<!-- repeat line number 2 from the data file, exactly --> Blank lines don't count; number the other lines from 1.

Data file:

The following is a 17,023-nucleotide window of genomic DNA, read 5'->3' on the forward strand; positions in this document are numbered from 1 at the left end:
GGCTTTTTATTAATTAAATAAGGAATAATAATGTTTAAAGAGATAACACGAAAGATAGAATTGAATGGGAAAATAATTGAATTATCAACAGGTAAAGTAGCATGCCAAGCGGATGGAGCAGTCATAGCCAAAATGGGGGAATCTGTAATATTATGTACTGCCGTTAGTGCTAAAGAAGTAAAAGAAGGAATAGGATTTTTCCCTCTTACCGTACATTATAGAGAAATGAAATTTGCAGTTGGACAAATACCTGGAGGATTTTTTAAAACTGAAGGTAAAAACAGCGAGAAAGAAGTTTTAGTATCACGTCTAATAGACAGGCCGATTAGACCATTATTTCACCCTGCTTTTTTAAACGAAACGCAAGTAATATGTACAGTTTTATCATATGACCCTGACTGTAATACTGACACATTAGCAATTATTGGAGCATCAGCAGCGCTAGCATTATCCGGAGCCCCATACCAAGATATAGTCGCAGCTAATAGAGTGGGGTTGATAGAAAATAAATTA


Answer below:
GGCTTTTTATTAATTAAATAAGGAATAATAATGTTTAAAGAGATAACACGAAAGATAGAATTGAATGGGAAAATAATTGAATTATCAACAGGTAAAGTAGCATGCCAAGCGGATGGAGCAGTCATAGCCAAAATGGGGGAATCTGTAATATTATGTACTGCCGTTAGTGCTAAAGAAGTAAAAGAAGGAATAGGATTTTTCCCTCTTACCGTACATTATAGAGAAATGAAATTTGCAGTTGGACAAATACCTGGAGGATTTTTTAAAACTGAAGGTAAAAACAGCGAGAAAGAAGTTTTAGTATCACGTCTAATAGACAGGCCGATTAGACCATTATTTCACCCTGCTTTTTTAAACGAAACGCAAGTAATATGTACAGTTTTATCATATGACCCTGACTGTAATACTGACACATTAGCAATTATTGGAGCATCAGCAGCGCTAGCATTATCCGGAGCCCCATACCAAGATATAGTCGCAGCTAATAGAGTGGGGTTGATAGAAAATAAATTA